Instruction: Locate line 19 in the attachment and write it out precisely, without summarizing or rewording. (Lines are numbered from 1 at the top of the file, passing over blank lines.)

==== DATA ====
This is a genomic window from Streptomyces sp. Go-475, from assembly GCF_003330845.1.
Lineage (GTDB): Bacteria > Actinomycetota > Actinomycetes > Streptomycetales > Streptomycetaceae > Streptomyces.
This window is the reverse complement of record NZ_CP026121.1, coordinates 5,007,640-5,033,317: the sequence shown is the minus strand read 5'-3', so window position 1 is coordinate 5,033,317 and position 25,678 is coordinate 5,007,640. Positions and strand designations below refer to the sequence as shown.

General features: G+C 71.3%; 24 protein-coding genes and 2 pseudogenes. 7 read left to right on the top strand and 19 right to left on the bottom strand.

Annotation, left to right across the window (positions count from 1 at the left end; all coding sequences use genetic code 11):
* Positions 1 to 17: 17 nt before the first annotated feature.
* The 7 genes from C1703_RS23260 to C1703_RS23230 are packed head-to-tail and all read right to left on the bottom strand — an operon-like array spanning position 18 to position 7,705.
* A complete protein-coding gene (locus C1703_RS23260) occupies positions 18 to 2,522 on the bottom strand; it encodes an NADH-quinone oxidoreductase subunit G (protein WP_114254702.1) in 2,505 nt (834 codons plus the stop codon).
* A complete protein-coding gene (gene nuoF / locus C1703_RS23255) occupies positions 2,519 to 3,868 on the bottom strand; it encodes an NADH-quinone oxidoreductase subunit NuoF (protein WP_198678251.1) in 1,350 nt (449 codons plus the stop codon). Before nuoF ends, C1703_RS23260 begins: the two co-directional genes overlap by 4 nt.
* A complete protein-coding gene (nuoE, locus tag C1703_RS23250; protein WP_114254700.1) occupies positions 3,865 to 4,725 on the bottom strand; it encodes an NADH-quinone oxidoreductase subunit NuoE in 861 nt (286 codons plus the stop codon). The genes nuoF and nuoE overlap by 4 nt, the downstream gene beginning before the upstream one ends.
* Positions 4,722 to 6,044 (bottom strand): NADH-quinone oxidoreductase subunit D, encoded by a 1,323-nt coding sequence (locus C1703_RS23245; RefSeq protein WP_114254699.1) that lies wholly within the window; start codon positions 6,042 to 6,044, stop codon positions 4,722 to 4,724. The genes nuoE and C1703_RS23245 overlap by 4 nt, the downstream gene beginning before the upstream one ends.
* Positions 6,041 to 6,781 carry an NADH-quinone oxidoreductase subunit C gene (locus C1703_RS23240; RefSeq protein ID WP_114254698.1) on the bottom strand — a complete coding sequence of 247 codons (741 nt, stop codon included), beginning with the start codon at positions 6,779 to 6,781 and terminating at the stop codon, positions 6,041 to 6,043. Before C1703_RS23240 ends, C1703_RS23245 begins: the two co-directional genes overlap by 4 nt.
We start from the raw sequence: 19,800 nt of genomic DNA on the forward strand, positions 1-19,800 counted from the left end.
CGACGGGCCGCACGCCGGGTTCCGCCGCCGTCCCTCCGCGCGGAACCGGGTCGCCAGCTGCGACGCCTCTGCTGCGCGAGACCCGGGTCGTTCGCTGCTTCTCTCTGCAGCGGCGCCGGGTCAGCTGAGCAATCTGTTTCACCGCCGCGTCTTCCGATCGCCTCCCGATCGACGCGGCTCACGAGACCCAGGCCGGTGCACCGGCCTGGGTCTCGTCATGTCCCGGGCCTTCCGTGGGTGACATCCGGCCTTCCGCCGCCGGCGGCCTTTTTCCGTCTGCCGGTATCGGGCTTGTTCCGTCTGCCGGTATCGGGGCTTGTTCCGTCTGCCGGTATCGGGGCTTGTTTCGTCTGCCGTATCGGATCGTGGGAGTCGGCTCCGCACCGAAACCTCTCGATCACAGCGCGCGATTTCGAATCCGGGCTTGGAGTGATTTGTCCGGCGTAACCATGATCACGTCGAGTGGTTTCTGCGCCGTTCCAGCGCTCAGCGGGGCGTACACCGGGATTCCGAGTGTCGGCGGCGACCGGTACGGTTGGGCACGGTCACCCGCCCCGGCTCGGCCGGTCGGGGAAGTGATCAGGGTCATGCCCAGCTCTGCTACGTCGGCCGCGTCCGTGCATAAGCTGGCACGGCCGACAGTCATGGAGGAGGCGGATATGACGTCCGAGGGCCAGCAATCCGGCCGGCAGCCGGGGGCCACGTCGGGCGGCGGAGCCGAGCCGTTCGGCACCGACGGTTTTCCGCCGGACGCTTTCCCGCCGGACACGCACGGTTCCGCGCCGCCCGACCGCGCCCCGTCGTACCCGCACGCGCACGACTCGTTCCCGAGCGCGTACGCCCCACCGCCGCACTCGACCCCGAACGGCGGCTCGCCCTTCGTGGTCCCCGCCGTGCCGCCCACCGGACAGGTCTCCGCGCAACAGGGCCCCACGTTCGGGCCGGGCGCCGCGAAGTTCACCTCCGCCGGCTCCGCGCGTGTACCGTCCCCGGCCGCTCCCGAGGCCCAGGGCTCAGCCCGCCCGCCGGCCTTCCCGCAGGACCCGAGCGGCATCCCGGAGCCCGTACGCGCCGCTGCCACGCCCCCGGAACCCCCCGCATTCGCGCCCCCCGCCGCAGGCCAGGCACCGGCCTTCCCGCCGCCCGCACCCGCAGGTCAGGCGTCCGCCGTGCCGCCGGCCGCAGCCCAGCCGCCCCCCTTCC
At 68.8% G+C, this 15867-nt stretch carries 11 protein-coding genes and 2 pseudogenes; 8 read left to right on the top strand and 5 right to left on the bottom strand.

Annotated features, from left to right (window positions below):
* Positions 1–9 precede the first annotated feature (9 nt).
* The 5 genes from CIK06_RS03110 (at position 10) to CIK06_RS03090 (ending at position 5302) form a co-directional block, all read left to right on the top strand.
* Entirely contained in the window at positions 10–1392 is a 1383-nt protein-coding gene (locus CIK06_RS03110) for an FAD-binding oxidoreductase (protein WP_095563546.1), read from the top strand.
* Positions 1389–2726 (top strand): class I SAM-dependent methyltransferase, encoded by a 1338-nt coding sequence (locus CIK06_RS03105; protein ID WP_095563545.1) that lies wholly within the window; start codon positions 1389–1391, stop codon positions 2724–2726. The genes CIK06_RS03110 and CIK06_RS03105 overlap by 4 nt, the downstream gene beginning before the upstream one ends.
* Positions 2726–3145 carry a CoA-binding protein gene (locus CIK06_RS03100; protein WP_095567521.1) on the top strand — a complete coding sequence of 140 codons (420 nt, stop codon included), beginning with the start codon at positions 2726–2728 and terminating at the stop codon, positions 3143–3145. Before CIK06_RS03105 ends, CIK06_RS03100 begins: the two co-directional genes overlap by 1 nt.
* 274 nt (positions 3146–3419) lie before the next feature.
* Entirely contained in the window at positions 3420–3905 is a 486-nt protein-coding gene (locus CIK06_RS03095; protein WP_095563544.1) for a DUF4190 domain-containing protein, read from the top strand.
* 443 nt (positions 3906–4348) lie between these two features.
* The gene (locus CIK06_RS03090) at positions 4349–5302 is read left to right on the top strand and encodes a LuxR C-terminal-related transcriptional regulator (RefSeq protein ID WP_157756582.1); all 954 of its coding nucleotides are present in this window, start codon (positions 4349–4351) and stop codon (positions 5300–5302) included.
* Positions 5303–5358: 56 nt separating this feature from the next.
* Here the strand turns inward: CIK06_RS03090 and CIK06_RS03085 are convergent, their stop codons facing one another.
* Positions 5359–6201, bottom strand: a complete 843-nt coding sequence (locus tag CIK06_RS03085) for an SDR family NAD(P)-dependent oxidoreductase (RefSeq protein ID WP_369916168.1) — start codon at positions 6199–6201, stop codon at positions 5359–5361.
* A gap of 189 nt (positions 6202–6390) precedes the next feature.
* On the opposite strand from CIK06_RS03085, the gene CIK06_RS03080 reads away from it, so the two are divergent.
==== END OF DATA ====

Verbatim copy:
* Entirely contained in the window at positions 10–1392 is a 1383-nt protein-coding gene (locus CIK06_RS03110) for an FAD-binding oxidoreductase (protein WP_095563546.1), read from the top strand.